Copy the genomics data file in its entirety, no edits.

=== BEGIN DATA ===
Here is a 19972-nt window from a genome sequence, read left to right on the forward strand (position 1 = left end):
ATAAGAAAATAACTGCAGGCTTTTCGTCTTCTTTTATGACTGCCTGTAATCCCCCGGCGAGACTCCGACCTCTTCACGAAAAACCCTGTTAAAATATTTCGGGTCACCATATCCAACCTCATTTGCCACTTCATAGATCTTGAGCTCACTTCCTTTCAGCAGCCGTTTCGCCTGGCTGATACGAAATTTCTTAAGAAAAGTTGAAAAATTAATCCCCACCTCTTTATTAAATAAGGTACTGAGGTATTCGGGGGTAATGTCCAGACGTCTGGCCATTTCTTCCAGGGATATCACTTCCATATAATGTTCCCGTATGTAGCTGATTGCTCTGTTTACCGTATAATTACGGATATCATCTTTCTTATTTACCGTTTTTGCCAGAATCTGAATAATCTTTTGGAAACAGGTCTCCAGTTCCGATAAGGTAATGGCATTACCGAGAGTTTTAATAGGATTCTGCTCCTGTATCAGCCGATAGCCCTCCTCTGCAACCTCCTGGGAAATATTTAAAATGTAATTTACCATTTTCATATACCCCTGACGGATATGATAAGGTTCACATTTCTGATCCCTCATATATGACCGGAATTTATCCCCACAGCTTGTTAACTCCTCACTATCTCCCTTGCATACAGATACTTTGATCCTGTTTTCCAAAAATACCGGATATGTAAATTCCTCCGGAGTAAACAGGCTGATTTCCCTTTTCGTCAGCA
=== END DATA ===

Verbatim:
Here is a 19972-nt window from a genome sequence, read left to right on the forward strand (position 1 = left end):
ATAAGAAAATAACTGCAGGCTTTTCGTCTTCTTTTATGACTGCCTGTAATCCCCCGGCGAGACTCCGACCTCTTCACGAAAAACCCTGTTAAAATATTTCGGGTCACCATATCCAACCTCATTTGCCACTTCATAGATCTTGAGCTCACTTCCTTTCAGCAGCCGTTTCGCCTGGCTGATACGAAATTTCTTAAGAAAAGTTGAAAAATTAATCCCCACCTCTTTATTAAATAAGGTACTGAGGTATTCGGGGGTAATGTCCAGACGTCTGGCCATTTCTTCCAGGGATATCACTTCCATATAATGTTCCCGTATGTAGCTGATTGCTCTGTTTACCGTATAATTACGGATATCATCTTTCTTATTTACCGTTTTTGCCAGAATCTGAATAATCTTTTGGAAACAGGTCTCCAGTTCCGATAAGGTAATGGCATTACCGAGAGTTTTAATAGGATTCTGCTCCTGTATCAGCCGATAGCCCTCCTCTGCAACCTCCTGGGAAATATTTAAAATGTAATTTACCATTTTCATATACCCCTGACGGATATGATAAGGTTCACATTTCTGATCCCTCATATATGACCGGAATTTATCCCCACAGCTTGTTAACTCCTCACTATCTCCCTTGCATACAGATACTTTGATCCTGTTTTCCAAAAATACCGGATATGTAAATTCCTCCGGAGTAAACAGGCTGATTTCCCTTTTCGTCAGCA